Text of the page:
There is more urgency for the International Olympic Committee with the Winter Olympics in Beijing only two months away and talk of a boycott growing.
The IOC revealed on Thursday that it had held a second video call with Peng, and it put out a much stronger statement than the one last month that was widely derided while again stressing its belief in diplomacy.
The organisation said in a statement: “We share the same concern as many other people and organisations about the well-being and safety of Peng Shuai.
“This is why, just yesterday, an IOC team held another video call with her. We have offered her wide-ranging support, will stay in regular touch with her, and have already agreed on a personal meeting in January.
“There are different ways to achieve her well-being and safety. We have taken a very human and person-centred approach to her situation. Since she is a three-time Olympian, the IOC is addressing these concerns directly with Chinese sports organisations.
“We are using ‘quiet diplomacy’ which, given the circumstances and based on the experience of governments and other organisations, is indicated to be the most promising way to proceed effectively in such humanitarian matters.
“The IOC’s efforts led to a half-hour videoconference with Peng Shuai on November 21, during which she explained her situation and appeared to be safe and well, given the difficult situation she is in.
“This was reconfirmed in yesterday’s call. Our human and person-centred approach means that we continue to be concerned about her personal situation and will continue to support her.”
Novak Djokovic backed the suspension, saying: “I support fully WTA’s stance because we don’t have enough information about Peng Shuai and her well-being, and her health is of the utmost importance for the tennis community.
“We don’t have enough information, and I think it’s a very bold, very courageous stance from WTA.”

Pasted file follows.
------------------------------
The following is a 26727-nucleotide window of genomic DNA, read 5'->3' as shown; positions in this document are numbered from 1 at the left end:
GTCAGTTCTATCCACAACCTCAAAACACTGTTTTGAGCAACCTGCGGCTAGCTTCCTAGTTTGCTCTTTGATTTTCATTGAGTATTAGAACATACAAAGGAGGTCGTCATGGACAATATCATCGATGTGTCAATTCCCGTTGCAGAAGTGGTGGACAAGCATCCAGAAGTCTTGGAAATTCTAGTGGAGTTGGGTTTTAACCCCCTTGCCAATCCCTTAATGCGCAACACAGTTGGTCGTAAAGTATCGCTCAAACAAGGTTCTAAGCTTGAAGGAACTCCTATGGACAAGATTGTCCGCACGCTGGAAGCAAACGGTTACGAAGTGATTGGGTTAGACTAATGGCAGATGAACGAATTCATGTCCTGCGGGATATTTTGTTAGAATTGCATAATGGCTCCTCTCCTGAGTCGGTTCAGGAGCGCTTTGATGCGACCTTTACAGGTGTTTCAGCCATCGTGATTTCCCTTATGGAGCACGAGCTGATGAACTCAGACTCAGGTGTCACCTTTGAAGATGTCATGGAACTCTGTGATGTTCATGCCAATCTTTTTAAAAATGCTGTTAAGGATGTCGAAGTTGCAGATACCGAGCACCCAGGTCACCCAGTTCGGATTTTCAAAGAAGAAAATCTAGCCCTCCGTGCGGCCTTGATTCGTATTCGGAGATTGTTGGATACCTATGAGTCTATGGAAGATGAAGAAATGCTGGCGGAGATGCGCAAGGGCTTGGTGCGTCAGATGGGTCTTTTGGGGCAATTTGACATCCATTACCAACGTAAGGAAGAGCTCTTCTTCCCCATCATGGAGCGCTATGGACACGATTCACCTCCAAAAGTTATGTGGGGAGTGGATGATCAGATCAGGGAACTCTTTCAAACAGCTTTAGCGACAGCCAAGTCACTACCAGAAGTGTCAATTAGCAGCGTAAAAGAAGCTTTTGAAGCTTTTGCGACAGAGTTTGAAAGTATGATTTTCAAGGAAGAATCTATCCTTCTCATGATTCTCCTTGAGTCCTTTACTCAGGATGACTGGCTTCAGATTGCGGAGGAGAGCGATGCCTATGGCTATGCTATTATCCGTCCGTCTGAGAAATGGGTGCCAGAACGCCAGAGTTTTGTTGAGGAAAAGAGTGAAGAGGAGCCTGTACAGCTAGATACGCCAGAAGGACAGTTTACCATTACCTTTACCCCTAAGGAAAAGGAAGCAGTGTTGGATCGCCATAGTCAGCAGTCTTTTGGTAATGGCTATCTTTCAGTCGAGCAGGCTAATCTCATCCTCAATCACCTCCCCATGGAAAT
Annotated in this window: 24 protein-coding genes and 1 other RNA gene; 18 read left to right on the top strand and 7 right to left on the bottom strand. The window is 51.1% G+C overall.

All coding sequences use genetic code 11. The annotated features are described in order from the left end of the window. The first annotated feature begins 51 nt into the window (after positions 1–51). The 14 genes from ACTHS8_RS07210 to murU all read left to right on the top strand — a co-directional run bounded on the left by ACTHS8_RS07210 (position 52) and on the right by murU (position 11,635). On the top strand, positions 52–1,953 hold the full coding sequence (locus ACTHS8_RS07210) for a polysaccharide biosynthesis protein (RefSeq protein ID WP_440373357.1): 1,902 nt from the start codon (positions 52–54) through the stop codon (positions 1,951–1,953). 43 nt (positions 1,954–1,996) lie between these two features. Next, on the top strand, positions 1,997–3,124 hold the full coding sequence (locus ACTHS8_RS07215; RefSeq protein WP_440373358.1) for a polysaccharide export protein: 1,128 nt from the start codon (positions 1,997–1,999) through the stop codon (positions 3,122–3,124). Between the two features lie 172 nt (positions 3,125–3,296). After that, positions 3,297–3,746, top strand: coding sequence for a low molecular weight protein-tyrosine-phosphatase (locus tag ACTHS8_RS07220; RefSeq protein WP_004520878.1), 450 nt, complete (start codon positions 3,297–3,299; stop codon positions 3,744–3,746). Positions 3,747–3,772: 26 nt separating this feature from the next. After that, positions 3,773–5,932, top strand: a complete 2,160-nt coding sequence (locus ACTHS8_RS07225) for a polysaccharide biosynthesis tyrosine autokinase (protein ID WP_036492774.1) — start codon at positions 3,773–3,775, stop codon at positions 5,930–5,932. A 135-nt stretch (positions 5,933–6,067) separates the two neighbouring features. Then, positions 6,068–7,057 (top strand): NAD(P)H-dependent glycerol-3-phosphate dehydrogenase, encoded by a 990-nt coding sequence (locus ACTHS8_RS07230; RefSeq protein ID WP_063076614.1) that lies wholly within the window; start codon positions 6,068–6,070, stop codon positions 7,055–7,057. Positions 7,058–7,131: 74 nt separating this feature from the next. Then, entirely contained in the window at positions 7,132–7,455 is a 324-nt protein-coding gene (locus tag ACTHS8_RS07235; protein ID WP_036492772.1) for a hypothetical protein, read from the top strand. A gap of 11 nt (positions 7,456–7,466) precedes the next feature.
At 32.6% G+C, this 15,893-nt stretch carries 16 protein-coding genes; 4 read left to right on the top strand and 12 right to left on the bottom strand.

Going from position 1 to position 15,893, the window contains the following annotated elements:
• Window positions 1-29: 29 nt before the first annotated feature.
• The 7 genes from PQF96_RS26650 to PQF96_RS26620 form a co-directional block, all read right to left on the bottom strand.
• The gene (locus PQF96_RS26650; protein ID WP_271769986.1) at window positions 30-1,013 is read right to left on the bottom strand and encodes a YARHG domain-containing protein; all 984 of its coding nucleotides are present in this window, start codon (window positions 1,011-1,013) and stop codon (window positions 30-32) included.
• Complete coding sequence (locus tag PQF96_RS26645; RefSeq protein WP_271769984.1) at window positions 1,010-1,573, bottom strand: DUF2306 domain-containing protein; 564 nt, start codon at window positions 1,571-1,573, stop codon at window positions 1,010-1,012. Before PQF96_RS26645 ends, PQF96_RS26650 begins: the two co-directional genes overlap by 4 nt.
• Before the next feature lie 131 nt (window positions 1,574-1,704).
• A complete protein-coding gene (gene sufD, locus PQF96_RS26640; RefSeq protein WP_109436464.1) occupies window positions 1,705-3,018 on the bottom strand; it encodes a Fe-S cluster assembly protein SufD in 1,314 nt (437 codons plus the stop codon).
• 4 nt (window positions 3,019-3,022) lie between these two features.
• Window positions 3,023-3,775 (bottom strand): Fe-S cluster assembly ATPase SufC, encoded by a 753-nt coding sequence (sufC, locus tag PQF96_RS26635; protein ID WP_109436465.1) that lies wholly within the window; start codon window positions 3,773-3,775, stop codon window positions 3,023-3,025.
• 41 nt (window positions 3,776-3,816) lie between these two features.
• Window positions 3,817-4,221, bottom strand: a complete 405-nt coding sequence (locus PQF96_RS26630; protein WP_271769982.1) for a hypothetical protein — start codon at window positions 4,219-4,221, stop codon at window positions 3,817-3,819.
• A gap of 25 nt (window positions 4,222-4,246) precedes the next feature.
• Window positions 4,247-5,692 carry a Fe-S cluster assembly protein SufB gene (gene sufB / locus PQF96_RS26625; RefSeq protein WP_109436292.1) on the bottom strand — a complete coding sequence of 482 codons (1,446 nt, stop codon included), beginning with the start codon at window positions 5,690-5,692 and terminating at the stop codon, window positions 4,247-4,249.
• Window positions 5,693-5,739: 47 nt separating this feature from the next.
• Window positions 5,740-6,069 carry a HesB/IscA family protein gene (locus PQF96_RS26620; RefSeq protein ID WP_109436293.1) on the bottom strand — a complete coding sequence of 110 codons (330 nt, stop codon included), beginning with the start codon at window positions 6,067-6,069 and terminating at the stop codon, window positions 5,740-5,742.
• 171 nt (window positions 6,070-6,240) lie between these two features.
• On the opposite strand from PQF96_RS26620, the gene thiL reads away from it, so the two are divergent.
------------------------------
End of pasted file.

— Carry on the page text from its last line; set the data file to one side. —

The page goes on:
Human rights charity Amnesty International also offered its support and urged the international community to keep up the pressure on China.
We share the #WTA’s concern about the state censorship around allegations made by Peng Shuai and the related online discussion. The Chinese government has a track record of silencing women who make allegations of sexual violence. https://t.co/6zePXnlgKI
— Amnesty International (@amnesty) December 2, 2021
Doriane Lau, Amnesty’s China researcher, said: “The WTA’s decision to suspend tournaments in China after insufficient answers on the freedom of movement, well-being, and safety of tennis player Peng Shuai shows that they are taking their due diligence responsibilities seriously.
“The move, along with messages of support from some of the tennis world’s biggest stars, have also sent authorities in China a much-needed message that their attempts to sweep these allegations under the rug will not go unchallenged.
“The international community should continue to urge the Chinese government to investigate all allegations of sexual violence promptly and effectively.
“They should also ask the Chinese government to ensure that the survivors have a platform to express themselves freely and without any adverse consequences.”